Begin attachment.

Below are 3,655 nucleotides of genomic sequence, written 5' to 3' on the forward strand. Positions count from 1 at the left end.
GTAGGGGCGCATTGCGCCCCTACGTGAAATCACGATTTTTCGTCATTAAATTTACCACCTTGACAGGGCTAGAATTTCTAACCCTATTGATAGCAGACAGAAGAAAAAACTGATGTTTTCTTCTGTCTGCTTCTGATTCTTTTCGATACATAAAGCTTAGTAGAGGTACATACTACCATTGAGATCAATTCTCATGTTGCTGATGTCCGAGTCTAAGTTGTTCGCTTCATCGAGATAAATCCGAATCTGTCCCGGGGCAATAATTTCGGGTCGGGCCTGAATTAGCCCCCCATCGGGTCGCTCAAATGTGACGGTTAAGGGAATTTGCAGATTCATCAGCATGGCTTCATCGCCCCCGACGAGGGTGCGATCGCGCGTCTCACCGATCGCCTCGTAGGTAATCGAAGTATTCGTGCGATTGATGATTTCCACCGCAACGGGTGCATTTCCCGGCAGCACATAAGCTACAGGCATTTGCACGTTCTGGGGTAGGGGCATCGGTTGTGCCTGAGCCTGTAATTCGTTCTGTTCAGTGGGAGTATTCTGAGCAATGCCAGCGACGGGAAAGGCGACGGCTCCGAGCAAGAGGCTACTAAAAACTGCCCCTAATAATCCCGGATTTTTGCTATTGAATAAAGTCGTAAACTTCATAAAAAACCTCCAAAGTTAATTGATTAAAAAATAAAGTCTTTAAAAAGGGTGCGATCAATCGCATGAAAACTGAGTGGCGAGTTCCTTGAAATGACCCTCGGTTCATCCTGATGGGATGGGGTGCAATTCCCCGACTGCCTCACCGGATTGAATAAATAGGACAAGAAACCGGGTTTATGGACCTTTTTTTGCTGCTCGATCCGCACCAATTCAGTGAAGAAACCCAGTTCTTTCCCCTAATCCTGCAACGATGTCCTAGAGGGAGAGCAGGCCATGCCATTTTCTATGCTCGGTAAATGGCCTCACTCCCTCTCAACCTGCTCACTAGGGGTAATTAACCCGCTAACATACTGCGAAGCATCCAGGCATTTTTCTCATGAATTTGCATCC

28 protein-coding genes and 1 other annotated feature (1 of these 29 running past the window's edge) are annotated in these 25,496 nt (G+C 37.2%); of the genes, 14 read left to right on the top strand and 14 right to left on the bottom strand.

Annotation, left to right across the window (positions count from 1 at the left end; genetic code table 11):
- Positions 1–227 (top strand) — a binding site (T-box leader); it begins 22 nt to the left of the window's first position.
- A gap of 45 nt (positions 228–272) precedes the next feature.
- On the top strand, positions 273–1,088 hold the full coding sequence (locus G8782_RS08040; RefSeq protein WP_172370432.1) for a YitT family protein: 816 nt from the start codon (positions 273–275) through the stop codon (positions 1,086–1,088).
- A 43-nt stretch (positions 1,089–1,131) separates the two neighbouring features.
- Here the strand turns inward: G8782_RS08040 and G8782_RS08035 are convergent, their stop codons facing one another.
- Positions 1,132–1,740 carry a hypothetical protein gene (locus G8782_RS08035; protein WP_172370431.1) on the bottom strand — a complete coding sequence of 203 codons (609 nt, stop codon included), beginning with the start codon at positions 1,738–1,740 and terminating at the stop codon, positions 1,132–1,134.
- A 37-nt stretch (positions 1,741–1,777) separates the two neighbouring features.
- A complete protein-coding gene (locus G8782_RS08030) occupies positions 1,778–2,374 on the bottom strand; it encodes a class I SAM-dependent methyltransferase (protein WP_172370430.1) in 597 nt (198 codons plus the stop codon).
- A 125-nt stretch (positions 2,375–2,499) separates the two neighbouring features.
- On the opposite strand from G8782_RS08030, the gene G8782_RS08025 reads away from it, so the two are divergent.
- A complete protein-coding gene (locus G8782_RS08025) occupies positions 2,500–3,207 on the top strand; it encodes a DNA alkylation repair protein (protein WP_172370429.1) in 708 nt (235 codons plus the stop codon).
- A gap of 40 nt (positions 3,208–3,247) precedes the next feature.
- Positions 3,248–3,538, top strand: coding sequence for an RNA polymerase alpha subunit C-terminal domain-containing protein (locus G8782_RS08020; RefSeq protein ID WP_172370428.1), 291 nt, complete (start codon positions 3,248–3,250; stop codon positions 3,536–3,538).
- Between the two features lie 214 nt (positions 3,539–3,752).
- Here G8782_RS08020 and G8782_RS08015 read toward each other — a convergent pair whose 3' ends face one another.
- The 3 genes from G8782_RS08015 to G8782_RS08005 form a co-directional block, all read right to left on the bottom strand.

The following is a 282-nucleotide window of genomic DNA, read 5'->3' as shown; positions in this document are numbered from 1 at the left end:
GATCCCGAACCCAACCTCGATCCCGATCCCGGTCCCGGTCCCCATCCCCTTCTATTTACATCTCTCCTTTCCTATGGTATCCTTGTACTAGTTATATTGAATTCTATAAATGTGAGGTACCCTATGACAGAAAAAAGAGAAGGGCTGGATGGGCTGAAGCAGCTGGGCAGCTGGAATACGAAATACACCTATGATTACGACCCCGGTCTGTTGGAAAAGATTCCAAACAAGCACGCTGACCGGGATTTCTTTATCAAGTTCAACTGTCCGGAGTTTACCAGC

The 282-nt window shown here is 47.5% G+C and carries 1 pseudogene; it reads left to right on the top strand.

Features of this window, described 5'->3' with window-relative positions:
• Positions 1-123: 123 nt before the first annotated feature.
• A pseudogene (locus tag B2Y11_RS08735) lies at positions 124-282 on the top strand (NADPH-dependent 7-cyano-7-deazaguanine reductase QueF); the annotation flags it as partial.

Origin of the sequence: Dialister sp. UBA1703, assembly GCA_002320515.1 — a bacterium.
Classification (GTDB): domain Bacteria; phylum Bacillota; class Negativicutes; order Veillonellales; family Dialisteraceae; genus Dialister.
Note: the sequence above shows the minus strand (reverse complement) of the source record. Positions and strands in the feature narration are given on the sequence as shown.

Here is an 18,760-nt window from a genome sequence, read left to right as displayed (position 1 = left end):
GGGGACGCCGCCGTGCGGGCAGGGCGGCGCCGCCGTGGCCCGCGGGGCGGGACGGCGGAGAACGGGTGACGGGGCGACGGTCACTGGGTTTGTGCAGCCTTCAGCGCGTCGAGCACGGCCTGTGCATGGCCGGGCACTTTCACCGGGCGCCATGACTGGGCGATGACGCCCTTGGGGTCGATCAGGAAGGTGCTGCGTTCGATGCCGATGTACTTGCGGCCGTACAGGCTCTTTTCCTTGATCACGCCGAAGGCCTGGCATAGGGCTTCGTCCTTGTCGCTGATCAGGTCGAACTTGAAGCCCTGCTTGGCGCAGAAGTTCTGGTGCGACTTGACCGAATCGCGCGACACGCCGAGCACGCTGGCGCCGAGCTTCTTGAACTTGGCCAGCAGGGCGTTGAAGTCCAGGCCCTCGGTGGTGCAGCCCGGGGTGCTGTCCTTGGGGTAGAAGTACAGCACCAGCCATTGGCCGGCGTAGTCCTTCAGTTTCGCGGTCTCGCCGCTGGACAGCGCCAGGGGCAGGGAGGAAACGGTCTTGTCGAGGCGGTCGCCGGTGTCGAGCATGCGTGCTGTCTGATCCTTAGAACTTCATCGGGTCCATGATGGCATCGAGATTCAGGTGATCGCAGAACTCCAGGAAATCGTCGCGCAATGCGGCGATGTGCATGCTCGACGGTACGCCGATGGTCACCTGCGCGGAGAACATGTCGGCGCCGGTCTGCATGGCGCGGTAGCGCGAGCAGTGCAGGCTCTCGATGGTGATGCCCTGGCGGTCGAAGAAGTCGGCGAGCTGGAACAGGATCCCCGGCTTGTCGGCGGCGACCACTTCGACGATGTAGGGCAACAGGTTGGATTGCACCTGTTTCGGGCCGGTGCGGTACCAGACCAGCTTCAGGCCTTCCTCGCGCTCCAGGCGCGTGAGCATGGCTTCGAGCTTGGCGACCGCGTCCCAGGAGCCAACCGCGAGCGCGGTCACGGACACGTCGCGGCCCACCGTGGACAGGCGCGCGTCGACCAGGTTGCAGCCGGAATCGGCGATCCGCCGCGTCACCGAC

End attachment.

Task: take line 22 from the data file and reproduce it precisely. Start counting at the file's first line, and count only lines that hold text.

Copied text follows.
GATCCCGAACCCAACCTCGATCCCGATCCCGGTCCCGGTCCCCATCCCCTTCTATTTACATCTCTCCTTTCCTATGGTATCCTTGTACTAGTTATATTGAATTCTATAAATGTGAGGTACCCTATGACAGAAAAAAGAGAAGGGCTGGATGGGCTGAAGCAGCTGGGCAGCTGGAATACGAAATACACCTATGATTACGACCCCGGTCTGTTGGAAAAGATTCCAAACAAGCACGCTGACCGGGATTTCTTTATCAAGTTCAACTGTCCGGAGTTTACCAGC